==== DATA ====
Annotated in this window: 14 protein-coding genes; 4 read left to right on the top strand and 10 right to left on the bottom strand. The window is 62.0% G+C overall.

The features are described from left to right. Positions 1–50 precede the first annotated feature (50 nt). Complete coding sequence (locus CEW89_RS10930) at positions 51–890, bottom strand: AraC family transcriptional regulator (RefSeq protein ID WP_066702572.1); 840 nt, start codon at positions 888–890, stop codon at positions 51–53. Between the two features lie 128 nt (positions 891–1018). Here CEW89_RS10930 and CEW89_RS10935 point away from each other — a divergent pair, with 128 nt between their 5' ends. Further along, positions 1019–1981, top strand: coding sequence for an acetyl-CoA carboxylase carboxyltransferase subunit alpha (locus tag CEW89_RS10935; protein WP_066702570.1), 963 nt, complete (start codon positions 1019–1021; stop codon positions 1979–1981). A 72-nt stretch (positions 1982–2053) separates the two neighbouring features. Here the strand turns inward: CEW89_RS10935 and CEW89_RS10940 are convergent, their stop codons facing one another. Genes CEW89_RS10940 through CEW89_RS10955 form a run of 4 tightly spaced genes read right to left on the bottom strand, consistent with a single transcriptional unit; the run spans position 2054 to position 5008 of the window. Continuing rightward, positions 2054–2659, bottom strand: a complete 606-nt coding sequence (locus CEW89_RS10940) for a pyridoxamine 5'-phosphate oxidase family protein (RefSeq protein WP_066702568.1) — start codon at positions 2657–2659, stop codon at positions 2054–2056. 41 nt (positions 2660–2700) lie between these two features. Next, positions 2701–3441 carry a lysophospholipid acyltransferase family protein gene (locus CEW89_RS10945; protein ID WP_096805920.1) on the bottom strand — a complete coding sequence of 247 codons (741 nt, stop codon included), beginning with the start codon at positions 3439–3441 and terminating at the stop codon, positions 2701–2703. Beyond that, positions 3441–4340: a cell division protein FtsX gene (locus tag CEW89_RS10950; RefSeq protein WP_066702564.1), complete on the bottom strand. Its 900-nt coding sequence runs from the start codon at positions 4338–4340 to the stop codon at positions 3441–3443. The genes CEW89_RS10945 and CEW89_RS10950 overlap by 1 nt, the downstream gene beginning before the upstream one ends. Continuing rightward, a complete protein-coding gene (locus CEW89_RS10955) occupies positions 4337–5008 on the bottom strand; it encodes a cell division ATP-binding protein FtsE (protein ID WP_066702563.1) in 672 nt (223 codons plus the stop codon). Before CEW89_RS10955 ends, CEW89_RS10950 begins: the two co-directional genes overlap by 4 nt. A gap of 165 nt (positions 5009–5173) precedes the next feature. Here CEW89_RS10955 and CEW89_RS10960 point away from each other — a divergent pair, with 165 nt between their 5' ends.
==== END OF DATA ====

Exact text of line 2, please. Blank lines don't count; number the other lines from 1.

The features are described from left to right. Positions 1–50 precede the first annotated feature (50 nt). Complete coding sequence (locus CEW89_RS10930) at positions 51–890, bottom strand: AraC family transcriptional regulator (RefSeq protein ID WP_066702572.1); 840 nt, start codon at positions 888–890, stop codon at positions 51–53. Between the two features lie 128 nt (positions 891–1018). Here CEW89_RS10930 and CEW89_RS10935 point away from each other — a divergent pair, with 128 nt between their 5' ends. Further along, positions 1019–1981, top strand: coding sequence for an acetyl-CoA carboxylase carboxyltransferase subunit alpha (locus tag CEW89_RS10935; protein WP_066702570.1), 963 nt, complete (start codon positions 1019–1021; stop codon positions 1979–1981). A 72-nt stretch (positions 1982–2053) separates the two neighbouring features. Here the strand turns inward: CEW89_RS10935 and CEW89_RS10940 are convergent, their stop codons facing one another. Genes CEW89_RS10940 through CEW89_RS10955 form a run of 4 tightly spaced genes read right to left on the bottom strand, consistent with a single transcriptional unit; the run spans position 2054 to position 5008 of the window. Continuing rightward, positions 2054–2659, bottom strand: a complete 606-nt coding sequence (locus CEW89_RS10940) for a pyridoxamine 5'-phosphate oxidase family protein (RefSeq protein WP_066702568.1) — start codon at positions 2657–2659, stop codon at positions 2054–2056. 41 nt (positions 2660–2700) lie between these two features. Next, positions 2701–3441 carry a lysophospholipid acyltransferase family protein gene (locus CEW89_RS10945; protein ID WP_096805920.1) on the bottom strand — a complete coding sequence of 247 codons (741 nt, stop codon included), beginning with the start codon at positions 3439–3441 and terminating at the stop codon, positions 2701–2703. Beyond that, positions 3441–4340: a cell division protein FtsX gene (locus tag CEW89_RS10950; RefSeq protein WP_066702564.1), complete on the bottom strand. Its 900-nt coding sequence runs from the start codon at positions 4338–4340 to the stop codon at positions 3441–3443. The genes CEW89_RS10945 and CEW89_RS10950 overlap by 1 nt, the downstream gene beginning before the upstream one ends. Continuing rightward, a complete protein-coding gene (locus CEW89_RS10955) occupies positions 4337–5008 on the bottom strand; it encodes a cell division ATP-binding protein FtsE (protein ID WP_066702563.1) in 672 nt (223 codons plus the stop codon). Before CEW89_RS10955 ends, CEW89_RS10950 begins: the two co-directional genes overlap by 4 nt. A gap of 165 nt (positions 5009–5173) precedes the next feature. Here CEW89_RS10955 and CEW89_RS10960 point away from each other — a divergent pair, with 165 nt between their 5' ends.